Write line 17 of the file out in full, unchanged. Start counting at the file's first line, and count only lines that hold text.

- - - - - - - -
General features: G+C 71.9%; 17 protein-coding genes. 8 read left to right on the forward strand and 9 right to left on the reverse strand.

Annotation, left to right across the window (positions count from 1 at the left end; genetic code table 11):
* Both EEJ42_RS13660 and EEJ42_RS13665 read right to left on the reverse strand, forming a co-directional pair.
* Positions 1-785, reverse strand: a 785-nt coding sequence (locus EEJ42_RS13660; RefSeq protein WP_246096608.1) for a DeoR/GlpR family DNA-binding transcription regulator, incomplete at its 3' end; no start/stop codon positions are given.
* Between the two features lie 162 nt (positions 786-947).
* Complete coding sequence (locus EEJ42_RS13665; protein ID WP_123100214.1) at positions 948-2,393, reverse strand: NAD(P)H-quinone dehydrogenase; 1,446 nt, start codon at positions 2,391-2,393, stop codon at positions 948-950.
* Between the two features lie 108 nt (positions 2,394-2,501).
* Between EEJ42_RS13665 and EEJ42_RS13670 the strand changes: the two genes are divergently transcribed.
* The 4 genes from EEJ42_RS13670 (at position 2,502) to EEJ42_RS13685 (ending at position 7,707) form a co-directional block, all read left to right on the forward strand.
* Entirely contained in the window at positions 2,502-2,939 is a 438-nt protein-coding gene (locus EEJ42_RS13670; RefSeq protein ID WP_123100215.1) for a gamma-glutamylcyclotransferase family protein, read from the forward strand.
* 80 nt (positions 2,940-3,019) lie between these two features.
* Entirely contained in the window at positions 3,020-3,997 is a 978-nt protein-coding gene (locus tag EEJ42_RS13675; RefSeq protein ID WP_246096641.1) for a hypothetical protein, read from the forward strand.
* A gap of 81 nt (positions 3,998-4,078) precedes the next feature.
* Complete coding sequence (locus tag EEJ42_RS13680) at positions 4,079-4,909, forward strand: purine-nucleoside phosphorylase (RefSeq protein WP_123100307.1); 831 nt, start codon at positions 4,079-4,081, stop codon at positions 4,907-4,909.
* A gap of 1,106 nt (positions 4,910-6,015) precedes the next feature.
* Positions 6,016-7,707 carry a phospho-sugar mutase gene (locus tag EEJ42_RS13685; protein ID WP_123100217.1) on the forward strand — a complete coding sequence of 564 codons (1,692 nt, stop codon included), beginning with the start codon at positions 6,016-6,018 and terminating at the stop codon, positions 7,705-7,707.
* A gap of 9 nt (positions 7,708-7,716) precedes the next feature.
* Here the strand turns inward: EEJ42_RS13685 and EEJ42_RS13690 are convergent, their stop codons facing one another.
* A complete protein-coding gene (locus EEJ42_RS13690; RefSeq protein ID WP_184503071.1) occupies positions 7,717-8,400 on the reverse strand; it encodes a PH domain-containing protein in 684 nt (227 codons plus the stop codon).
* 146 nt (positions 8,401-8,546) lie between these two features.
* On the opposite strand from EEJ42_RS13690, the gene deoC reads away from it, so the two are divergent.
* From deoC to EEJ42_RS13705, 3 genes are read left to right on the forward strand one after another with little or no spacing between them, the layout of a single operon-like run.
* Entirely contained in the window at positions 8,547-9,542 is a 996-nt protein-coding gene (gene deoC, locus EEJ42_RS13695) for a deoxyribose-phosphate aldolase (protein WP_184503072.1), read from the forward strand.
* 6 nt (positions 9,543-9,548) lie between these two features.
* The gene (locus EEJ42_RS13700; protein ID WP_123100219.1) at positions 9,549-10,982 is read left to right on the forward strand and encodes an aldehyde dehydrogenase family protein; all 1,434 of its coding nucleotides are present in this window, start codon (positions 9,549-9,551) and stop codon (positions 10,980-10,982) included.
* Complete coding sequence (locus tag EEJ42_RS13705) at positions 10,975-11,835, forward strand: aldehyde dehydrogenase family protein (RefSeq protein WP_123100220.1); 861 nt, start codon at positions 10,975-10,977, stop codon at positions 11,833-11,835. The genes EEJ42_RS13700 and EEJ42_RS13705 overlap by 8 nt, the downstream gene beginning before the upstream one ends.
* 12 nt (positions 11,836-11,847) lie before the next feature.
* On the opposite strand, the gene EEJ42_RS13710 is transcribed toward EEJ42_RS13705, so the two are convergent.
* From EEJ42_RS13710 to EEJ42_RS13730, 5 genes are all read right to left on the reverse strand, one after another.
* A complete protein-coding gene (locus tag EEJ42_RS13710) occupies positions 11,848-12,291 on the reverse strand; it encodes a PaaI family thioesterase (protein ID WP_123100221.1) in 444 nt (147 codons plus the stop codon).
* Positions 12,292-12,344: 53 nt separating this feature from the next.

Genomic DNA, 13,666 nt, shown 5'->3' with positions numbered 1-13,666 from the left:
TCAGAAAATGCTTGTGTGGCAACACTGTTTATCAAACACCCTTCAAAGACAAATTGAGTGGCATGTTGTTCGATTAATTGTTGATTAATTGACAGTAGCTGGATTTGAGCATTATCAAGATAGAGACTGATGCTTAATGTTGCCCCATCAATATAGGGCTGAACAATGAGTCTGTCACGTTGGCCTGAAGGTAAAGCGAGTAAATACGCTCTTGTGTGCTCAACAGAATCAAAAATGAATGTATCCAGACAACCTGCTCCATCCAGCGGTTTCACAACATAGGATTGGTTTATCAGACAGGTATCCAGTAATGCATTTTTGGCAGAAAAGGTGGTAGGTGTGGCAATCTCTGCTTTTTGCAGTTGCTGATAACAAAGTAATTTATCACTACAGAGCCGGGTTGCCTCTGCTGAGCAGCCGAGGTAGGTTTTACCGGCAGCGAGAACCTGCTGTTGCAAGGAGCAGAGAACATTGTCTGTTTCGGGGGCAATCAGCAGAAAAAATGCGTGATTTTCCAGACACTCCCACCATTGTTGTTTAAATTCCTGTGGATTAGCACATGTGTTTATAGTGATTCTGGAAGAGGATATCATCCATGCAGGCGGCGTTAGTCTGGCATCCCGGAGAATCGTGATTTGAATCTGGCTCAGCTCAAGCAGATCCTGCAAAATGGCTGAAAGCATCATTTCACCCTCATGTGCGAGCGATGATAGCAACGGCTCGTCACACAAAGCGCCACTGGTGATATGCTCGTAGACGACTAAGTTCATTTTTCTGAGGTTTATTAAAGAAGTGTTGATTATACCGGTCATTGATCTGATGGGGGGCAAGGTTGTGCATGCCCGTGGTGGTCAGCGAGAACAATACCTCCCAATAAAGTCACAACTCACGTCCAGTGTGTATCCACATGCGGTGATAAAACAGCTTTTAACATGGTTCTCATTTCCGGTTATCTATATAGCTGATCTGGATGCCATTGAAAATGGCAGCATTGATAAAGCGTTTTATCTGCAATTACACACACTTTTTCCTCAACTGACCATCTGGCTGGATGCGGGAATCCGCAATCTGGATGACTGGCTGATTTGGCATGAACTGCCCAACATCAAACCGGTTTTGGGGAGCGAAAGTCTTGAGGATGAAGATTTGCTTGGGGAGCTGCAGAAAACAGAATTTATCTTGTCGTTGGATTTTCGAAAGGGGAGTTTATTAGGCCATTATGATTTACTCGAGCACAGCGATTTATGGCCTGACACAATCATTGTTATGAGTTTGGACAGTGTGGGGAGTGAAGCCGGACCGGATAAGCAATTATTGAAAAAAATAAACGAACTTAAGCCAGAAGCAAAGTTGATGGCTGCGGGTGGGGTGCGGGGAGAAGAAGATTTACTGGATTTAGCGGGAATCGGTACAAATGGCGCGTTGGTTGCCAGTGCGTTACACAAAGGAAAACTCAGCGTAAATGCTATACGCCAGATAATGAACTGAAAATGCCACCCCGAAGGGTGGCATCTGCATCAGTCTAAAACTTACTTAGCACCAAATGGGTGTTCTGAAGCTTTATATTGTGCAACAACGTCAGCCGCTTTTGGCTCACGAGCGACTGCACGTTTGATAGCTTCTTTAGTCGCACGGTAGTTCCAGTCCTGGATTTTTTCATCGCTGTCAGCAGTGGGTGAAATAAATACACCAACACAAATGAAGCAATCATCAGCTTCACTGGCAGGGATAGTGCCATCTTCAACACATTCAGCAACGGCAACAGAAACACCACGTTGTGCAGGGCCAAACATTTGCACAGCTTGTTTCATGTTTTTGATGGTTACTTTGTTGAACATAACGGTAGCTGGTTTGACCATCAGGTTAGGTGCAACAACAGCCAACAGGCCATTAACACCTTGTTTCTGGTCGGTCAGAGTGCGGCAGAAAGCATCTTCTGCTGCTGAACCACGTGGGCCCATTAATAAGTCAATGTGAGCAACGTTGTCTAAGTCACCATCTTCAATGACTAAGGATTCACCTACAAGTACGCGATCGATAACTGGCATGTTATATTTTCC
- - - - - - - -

* A gap of 9 nt (positions 7,708-7,716) precedes the next feature.